Here are two direct quotes from him as he held forth on the Opinion pages of the New York Times back in 2010.

“Conventional oil production has been flat for four years; in that sense, at least, peak oil has arrived.”

“So what are the implications of the recent rise in commodity prices? It is, as I said, a sign that we’re living in a finite world, one in which resource constraints are becoming increasingly binding.”

Name a commodity price that’s been rising.

He is, after all, a Nobel laureate in economics, a tenured Princeton professor, blah, blah, blah. You should take everything he writes with much salt even though, despite all this, he’s as certain as ever. It seems with such a disastrous track record that the Times could find someone better.

Here is a link to the entire column — see for yourself. http://www.nytimes.com/2010/12/27/opinion/27krugman.html?_r=0

A thank you to my niece Ruth Loop for providing the translation

Addendum 20 Jan ’16 — An unenviable economic prediction from the laureate in economics

https://en.wikiquote.org/wiki/Paul_Krugman

    • “Ricardo’s Difficult Idea,” in G. Cook (ed.), Freedom and Trade: The Economics and Politics of International Trade, Volume 2 (1998)
  • By 2005 or so, it will become clear that the Internet‘s impact on the economy has been no greater than the fax machine’s

Thanks Joe

Why some of us gamble

If you are one of the hapless schlubs who bought a Powerball ticket or two and didn’t win (like me), modern neuroscience can tell you why (but not without a bit of pompous terminology). They call a small chance of winning large amounts — e.g. Powerball along with a large chance of losing a little a positively skewed gamble. Impressed? I’m not.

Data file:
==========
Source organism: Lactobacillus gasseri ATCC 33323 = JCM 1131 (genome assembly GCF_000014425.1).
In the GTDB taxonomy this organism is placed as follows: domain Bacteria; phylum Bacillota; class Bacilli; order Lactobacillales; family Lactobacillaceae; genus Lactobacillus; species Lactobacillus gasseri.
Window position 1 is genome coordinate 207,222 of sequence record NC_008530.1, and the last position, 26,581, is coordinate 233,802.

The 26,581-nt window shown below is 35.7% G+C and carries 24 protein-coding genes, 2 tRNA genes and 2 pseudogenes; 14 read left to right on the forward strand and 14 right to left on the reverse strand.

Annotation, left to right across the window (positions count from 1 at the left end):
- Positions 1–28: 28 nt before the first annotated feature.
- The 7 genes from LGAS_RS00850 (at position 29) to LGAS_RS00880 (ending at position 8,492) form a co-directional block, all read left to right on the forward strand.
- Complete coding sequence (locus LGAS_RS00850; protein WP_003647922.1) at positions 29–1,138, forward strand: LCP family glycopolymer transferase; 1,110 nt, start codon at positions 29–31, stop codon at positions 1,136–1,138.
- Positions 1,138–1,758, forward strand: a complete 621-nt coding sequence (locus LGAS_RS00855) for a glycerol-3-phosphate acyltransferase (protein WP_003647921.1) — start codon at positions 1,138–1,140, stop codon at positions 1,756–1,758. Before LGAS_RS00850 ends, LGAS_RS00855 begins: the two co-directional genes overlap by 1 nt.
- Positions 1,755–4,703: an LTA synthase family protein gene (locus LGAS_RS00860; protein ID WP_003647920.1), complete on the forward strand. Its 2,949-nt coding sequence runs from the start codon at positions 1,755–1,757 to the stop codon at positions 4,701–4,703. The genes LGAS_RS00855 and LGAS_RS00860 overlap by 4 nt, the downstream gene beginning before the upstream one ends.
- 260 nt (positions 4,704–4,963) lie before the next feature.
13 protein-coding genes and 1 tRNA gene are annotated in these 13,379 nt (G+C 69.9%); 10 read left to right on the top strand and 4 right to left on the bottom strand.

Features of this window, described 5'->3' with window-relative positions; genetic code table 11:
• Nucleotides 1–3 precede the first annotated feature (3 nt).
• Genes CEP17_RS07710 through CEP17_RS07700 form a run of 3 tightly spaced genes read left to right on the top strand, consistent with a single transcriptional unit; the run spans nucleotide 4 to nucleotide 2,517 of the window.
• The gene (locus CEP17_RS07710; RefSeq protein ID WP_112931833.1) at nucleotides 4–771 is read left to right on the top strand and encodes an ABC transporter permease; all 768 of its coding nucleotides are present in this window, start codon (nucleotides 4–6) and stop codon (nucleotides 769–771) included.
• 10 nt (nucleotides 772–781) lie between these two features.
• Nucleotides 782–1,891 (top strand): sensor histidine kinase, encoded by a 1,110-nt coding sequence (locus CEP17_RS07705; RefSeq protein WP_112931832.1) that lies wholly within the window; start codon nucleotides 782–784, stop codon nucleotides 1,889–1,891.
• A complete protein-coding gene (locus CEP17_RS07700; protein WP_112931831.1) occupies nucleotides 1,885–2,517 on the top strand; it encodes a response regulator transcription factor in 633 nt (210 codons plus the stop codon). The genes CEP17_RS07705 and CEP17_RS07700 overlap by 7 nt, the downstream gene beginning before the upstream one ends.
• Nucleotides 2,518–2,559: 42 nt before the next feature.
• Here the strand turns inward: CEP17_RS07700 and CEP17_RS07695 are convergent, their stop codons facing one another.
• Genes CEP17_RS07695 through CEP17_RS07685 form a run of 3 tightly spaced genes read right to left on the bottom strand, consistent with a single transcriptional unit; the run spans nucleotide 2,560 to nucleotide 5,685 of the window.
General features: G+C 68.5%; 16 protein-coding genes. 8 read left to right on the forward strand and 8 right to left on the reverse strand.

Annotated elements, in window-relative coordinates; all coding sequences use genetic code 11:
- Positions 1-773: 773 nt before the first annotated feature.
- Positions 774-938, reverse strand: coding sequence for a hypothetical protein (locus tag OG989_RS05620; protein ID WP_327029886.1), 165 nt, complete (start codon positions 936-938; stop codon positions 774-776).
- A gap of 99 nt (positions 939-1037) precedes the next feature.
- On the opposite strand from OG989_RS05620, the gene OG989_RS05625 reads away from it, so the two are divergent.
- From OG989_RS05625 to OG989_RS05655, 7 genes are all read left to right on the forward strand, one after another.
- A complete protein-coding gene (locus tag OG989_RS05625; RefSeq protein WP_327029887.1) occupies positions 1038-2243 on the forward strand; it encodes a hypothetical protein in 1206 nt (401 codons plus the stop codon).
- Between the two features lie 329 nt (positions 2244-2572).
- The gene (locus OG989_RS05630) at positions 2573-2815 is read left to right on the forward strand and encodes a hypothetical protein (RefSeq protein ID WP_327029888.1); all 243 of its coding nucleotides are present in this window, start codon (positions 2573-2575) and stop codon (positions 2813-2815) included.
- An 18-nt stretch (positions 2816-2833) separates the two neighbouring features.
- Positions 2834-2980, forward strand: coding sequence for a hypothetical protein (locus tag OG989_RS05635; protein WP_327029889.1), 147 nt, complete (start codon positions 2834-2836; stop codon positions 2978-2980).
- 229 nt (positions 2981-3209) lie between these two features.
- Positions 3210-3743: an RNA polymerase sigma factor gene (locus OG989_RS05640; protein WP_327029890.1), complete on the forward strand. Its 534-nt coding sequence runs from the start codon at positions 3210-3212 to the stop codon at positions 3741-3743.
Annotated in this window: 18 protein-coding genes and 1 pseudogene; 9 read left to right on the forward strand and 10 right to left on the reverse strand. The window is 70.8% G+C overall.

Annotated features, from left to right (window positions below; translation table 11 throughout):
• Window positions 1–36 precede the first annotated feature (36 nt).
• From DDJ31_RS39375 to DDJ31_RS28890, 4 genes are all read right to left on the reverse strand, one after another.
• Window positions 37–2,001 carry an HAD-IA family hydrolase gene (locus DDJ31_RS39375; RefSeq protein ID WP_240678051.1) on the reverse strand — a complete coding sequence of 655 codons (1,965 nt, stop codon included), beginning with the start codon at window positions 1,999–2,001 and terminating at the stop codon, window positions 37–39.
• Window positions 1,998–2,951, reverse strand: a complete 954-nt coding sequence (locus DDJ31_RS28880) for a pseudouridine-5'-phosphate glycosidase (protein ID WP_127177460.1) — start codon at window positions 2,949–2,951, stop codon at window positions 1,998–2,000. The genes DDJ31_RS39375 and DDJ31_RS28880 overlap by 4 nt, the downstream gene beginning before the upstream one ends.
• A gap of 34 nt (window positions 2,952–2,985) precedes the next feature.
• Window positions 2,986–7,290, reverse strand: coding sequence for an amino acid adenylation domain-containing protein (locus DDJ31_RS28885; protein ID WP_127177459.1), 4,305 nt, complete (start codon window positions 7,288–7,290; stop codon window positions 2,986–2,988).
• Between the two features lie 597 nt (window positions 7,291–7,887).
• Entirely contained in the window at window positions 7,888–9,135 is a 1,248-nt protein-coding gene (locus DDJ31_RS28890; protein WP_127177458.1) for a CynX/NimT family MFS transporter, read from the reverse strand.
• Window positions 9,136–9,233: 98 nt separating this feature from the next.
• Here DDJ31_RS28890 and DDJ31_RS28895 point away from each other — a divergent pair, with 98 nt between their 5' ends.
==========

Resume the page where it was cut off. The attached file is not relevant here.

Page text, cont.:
Nonetheless [ Neuron vol. 89 pp. 63 – 69 ’16 ] is a very interesting paper. Functional Magnetic Resonance Imaging (fMRI – https://en.wikipedia.org/wiki/Functional_magnetic_resonance_imaging) has shown that increased blood flow in one area of the brain (the nucleus accumbent sept) predicts risk seeking choices, while increased blood flow in another (the anterior insula) predicts aversion to risk. The unproven assumption behind fMRI is that increased blood flow is due to increased neural activity.

The neurochemistry of the two regions is quite different. The accumbens gets dopamine input while the insula gets norepinephrine projections.

BTW the insula is unique to man. Our cortex has grown so much (particularly in the frontal region) that it folds over on itself burying the insular cortex — https://en.wikipedia.org/wiki/Insular_cortex.

We are now actually able to measure axon bundles (white matter fiber tracts) in the living brain, using something called diffusion weighted MRI. By and large, fiber tracts tend to have the fibers parallel and running in the same direction. It is far easier for water to flow along parallel fibers than across them, and this is what the technique measures. For the mathematically inclined, what is actually measured is a tensor field, because at any given point in the brain it varies in direction, unlike a vector field which points just one way at a given point (the mathematically inclined know that this is a simplification because vectors are actually a type of tensor).